But while you might think from that last paragraph that the script doesn’t serve the actors or make for a 3 star review, when you have actors firing on all cylinders even problematic material can be elevated. Shia LaBeouf, yes that Shia, is one of the standouts, finally showing some of the promise that these directors might see in him. As the younger brother Jack, LaBeouf really plays up his character’s naiveté and desire to ultimately be like his brother. It’s great fun seeing him acting like a man who’s acting tougher than he looks or is. Shiva’s performance goes in a much darker direction as the film progresses and he really sells it when the film calls for some emotional scenes that remind you of how young his character is. Tom Hardy is a joy to watch as the eldest, cardigan wearing brother. Unlike his menacing, outwardly imposing Bane, his Forrest Bondurant is knows the value of movement and voice. You always got a sense with Bane that there was a bit of a showman in him. There’s none of that with Forrest, just calculated, caged danger. The character is not big on speeches or grand gestures in public, and Hardy brings a quiet serenity to a man who is not afraid to get his hands dirty. Much of that can be attributed to the way the character speaks, offering not much more than a monosyllabic “huh” or “hmm” to convey an entire array of feelings. It’s a really interesting role for Hardy to take on and it fits him like a glove.
But the MVP of the film is most certainly Jessica Chastain. Although absent from my brief summary and most of this review (I’m saving the best for last), she strides into this film near the beginning and steals the movie. Her character is a welcome addition to this tale of men, and Chastain blazes the screen with a world weariness and sexual energy that this testosterone driven film most certainly needed. Whether she’s attempting to seduce or trying to maintain a tough exterior after a tragic experience, her scenes are a treasure and I would pay the price of admission just to see her and Tom Hardy acting together. Though it will be tough, she’s enough of a standout that her performance could end up being Oscar nominated.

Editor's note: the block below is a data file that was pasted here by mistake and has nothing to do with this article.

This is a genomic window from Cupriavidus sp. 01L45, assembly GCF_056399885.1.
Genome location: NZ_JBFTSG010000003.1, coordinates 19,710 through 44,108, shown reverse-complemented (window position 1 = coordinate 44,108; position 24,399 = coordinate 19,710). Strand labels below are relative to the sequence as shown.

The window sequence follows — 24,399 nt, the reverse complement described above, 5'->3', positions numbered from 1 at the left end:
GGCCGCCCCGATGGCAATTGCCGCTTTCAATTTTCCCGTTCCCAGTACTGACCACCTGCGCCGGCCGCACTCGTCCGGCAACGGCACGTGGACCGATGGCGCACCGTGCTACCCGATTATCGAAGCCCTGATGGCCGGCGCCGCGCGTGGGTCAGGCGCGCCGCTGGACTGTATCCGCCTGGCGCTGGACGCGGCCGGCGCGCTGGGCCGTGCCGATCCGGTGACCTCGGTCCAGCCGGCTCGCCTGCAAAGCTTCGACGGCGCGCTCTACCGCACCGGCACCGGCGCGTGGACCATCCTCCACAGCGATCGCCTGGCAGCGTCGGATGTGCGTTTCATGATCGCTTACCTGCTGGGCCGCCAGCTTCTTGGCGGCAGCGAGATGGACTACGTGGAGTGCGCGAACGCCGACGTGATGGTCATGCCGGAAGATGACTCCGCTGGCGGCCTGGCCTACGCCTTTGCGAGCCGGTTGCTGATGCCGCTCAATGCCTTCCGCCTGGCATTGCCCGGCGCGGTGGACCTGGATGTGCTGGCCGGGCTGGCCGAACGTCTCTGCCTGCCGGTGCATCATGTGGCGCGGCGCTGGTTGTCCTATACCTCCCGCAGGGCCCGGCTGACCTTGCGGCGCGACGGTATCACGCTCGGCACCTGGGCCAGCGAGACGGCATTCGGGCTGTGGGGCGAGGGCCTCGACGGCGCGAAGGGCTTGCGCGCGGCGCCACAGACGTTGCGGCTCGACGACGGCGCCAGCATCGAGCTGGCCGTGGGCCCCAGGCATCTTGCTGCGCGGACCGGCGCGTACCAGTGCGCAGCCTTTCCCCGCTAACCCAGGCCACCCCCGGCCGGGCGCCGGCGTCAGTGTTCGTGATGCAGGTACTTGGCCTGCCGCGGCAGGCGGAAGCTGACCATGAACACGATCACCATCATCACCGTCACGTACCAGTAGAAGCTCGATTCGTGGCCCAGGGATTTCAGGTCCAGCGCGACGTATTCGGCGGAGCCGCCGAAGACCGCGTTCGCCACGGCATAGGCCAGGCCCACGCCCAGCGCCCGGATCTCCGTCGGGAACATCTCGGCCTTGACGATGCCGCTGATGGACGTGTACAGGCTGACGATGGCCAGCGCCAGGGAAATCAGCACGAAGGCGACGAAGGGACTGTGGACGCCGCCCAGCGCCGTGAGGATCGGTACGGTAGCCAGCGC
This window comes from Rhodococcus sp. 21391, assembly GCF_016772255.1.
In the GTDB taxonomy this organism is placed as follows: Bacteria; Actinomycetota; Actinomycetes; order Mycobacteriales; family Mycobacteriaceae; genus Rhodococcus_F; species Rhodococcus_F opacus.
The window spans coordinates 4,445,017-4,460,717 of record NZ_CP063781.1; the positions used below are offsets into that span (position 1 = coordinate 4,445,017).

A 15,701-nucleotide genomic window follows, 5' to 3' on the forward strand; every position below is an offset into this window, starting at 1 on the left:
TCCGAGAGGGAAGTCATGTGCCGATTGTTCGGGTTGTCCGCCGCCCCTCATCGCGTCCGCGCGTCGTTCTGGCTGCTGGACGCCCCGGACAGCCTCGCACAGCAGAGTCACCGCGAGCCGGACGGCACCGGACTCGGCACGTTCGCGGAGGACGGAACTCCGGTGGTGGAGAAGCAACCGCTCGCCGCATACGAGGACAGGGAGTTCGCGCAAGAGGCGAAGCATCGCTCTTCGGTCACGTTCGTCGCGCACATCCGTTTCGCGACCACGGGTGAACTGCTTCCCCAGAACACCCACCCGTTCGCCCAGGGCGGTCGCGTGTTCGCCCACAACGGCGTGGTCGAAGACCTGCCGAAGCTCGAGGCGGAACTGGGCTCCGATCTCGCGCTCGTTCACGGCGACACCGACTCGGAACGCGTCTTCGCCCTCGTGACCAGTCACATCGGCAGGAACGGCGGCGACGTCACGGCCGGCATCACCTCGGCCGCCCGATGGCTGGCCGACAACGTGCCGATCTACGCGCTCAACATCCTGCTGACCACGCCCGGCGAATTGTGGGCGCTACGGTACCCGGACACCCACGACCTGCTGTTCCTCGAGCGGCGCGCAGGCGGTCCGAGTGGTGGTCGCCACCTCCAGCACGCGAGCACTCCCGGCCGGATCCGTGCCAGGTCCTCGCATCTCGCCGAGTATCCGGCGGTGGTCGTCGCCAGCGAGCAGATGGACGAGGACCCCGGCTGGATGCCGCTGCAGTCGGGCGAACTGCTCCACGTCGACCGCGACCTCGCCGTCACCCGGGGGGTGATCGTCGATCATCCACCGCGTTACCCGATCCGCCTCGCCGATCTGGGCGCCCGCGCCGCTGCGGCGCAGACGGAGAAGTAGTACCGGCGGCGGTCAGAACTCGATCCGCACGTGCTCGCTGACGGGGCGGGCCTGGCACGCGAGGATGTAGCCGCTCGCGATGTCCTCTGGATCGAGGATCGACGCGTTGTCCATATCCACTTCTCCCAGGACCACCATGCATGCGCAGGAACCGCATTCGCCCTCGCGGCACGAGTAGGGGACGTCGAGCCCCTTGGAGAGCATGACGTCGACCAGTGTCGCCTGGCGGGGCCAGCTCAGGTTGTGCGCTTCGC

Even with the problems, I sit firmly in the camp that really enjoyed this movie. There’s something to be said for a film that has some problems winning over an audience and this movie certainly manages this. It’s a true throw back that everyone should look forward to seeing in theaters when it arrives on August 29th.